To light a fire under a room of jaded salesmen, Baldwin's character tells them: "We're adding a little something to this month's sales contest. As you all know, first prize is a Cadillac Eldorado. Anybody want to see second prize? Second prize is a set of steak knives.
"Third prize is you're fired." Watch the video clip.

What Circulation Taught Me

"If once you forfeit the confidence of your fellow-citizens, you can never regain their respect and esteem."
Abraham Lincoln (American 16th US President (1861-65), who brought about the emancipation of the slaves. 1809-1865)

John Griffin
President, National Geographic Magazine Group
What Circulation Taught Me

Circulation Management Conference & Expo

As a former circ nerd, there are few things more beautiful to me than a 50% sell through or an 85% renewal rate, but now that I am the president of National Geographic Magazines I am inspired by other sights as well . . .

It is a privilege to lead this great brand in all disciplines but I will always love the creativity, clarity and detail of circulation. My circulation trainings has influenced how I think about managing national geographic magazines in the 21st century and how I see my responsibilities on the ABC and MAP boards.

What circulation taught me

In 1979 when I was made circulation director of PVN (cir 1,900,000) my prior publishing experience had been as an editor. In my most recent job at the exceptional parent magazine, In addition to being managing editor I also managed its circulation of 20,000. What maniac would hire a person who never seen a spreadsheet, never mailed a direct mail package, and thought of himself as an editor to be the circulation director of a magazine with 1,900,000 circualtion? Bob Teufel, the first of my three great teachers.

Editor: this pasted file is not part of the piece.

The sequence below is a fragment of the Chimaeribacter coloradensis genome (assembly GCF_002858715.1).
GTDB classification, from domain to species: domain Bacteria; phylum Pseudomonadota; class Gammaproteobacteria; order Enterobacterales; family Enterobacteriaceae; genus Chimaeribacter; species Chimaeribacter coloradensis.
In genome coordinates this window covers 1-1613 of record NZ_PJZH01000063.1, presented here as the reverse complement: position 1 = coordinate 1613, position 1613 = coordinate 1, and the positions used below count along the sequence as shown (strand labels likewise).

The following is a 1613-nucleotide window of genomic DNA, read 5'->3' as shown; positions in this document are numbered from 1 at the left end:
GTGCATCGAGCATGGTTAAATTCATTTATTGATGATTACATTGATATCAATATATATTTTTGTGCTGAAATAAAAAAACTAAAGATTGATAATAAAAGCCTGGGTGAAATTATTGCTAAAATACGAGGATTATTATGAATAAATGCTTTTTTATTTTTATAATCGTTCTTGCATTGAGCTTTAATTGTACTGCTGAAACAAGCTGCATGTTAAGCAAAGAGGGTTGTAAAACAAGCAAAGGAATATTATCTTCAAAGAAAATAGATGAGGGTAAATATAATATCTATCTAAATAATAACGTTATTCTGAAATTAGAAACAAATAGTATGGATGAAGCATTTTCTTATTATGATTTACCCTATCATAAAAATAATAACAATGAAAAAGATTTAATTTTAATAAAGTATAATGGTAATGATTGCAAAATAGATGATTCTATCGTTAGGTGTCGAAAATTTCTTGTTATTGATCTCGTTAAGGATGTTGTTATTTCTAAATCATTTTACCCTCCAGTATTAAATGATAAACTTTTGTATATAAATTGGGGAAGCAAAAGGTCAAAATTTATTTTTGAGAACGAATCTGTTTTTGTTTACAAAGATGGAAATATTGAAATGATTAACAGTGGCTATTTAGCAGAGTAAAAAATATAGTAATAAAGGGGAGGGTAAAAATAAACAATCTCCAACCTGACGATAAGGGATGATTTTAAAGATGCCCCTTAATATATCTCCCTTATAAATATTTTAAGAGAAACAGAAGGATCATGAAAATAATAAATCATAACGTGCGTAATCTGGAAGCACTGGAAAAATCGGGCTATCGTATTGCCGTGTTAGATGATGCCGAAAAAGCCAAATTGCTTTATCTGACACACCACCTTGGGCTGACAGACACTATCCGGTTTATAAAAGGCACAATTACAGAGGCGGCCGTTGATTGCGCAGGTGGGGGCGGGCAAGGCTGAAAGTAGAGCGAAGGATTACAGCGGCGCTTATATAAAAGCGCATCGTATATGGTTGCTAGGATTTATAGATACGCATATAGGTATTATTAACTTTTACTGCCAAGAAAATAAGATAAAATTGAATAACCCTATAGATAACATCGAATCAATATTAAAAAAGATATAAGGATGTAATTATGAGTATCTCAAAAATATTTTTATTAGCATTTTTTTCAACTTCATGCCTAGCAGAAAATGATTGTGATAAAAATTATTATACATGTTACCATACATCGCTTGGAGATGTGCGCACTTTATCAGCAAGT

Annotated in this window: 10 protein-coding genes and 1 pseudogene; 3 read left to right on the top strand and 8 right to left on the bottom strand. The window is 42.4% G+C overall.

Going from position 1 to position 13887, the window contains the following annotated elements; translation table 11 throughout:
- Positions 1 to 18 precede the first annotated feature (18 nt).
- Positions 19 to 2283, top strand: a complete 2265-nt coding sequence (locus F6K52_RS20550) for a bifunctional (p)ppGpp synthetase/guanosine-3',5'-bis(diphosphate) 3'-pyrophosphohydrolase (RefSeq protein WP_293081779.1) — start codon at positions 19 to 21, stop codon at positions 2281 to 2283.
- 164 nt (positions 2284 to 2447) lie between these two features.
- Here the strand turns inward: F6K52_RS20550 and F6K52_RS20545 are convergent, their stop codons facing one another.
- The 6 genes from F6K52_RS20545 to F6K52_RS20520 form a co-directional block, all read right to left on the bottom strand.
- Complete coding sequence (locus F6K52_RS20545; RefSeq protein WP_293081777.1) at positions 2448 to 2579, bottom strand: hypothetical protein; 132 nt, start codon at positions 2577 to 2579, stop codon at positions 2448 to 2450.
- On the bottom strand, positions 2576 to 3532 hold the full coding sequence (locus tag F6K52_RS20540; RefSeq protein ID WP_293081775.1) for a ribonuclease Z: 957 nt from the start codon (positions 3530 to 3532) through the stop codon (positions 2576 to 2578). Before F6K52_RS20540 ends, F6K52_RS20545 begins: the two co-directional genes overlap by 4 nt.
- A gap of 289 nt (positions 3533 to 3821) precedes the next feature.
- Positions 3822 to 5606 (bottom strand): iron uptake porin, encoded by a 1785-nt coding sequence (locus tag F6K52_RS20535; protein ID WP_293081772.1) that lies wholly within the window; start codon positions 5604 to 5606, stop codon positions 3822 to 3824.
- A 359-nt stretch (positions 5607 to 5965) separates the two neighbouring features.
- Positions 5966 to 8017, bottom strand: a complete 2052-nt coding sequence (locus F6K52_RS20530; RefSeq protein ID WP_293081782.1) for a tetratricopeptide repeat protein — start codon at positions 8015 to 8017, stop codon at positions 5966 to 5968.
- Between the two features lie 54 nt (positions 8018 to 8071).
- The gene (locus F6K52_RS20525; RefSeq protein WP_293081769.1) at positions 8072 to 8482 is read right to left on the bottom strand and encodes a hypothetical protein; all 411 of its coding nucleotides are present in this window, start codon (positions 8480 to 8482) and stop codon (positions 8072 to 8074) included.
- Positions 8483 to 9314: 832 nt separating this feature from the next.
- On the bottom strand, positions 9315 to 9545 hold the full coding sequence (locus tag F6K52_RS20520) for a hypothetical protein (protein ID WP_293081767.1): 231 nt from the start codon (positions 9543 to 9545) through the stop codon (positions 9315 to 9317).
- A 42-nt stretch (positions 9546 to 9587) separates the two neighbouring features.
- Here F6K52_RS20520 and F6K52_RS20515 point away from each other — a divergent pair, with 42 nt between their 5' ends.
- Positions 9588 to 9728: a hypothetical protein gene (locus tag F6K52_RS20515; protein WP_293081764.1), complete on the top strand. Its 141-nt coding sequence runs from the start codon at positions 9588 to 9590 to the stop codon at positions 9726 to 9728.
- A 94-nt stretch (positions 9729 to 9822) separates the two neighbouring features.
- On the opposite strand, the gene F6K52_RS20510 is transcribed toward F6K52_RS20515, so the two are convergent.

Bob taught people at Rodale to:

respect your customers
respect and learn from coworkers and competitors
be creative and aggressive
and that the only test you will regret is the one you don't do
Bob himself had moved from circulaton director to president, so he knew that more important than formal training is an aptitude for math and for marketing, a respect for people and brands and an enthusiams to learn and test.

Bob had the rodale circulation department work with a consultant named Gordon Grossman-Gordon had been the circulation director and more at the reader's digest where he had introduced the sweepstakes, regression analysis and led the transition of circulation from the creative age to the computer age. Gordon taught us how to think not only about circulation but about business: